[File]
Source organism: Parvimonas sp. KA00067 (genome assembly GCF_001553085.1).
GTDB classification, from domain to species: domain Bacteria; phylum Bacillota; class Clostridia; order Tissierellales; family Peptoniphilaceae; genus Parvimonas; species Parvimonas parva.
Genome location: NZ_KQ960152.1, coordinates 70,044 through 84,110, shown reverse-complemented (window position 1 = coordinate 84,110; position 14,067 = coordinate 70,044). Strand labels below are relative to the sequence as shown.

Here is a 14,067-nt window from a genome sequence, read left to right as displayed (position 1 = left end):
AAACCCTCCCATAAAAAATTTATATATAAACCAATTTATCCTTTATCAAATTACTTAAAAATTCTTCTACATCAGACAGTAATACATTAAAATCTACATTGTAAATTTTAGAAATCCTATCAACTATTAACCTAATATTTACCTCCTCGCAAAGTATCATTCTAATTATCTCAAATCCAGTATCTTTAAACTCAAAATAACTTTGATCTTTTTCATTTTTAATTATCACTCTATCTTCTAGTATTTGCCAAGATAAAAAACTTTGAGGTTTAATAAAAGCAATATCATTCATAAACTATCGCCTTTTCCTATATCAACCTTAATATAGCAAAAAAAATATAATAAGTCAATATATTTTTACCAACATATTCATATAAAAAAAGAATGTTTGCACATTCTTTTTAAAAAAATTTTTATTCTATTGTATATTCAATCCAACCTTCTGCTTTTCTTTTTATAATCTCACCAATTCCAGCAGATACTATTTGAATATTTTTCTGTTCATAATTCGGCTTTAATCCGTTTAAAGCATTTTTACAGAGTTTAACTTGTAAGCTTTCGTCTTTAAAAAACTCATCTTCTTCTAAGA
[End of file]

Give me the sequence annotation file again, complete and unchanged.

Source organism: Parvimonas sp. KA00067 (genome assembly GCF_001553085.1).
GTDB classification, from domain to species: domain Bacteria; phylum Bacillota; class Clostridia; order Tissierellales; family Peptoniphilaceae; genus Parvimonas; species Parvimonas parva.
Genome location: NZ_KQ960152.1, coordinates 70,044 through 84,110, shown reverse-complemented (window position 1 = coordinate 84,110; position 14,067 = coordinate 70,044). Strand labels below are relative to the sequence as shown.

Here is a 14,067-nt window from a genome sequence, read left to right as displayed (position 1 = left end):
AAACCCTCCCATAAAAAATTTATATATAAACCAATTTATCCTTTATCAAATTACTTAAAAATTCTTCTACATCAGACAGTAATACATTAAAATCTACATTGTAAATTTTAGAAATCCTATCAACTATTAACCTAATATTTACCTCCTCGCAAAGTATCATTCTAATTATCTCAAATCCAGTATCTTTAAACTCAAAATAACTTTGATCTTTTTCATTTTTAATTATCACTCTATCTTCTAGTATTTGCCAAGATAAAAAACTTTGAGGTTTAATAAAAGCAATATCATTCATAAACTATCGCCTTTTCCTATATCAACCTTAATATAGCAAAAAAAATATAATAAGTCAATATATTTTTACCAACATATTCATATAAAAAAAGAATGTTTGCACATTCTTTTTAAAAAAATTTTTATTCTATTGTATATTCAATCCAACCTTCTGCTTTTCTTTTTATAATCTCACCAATTCCAGCAGATACTATTTGAATATTTTTCTGTTCATAATTCGGCTTTAATCCGTTTAAAGCATTTTTACAGAGTTTAACTTGTAAGCTTTCGTCTTTAAAAAACTCATCTTCTTCTAAGA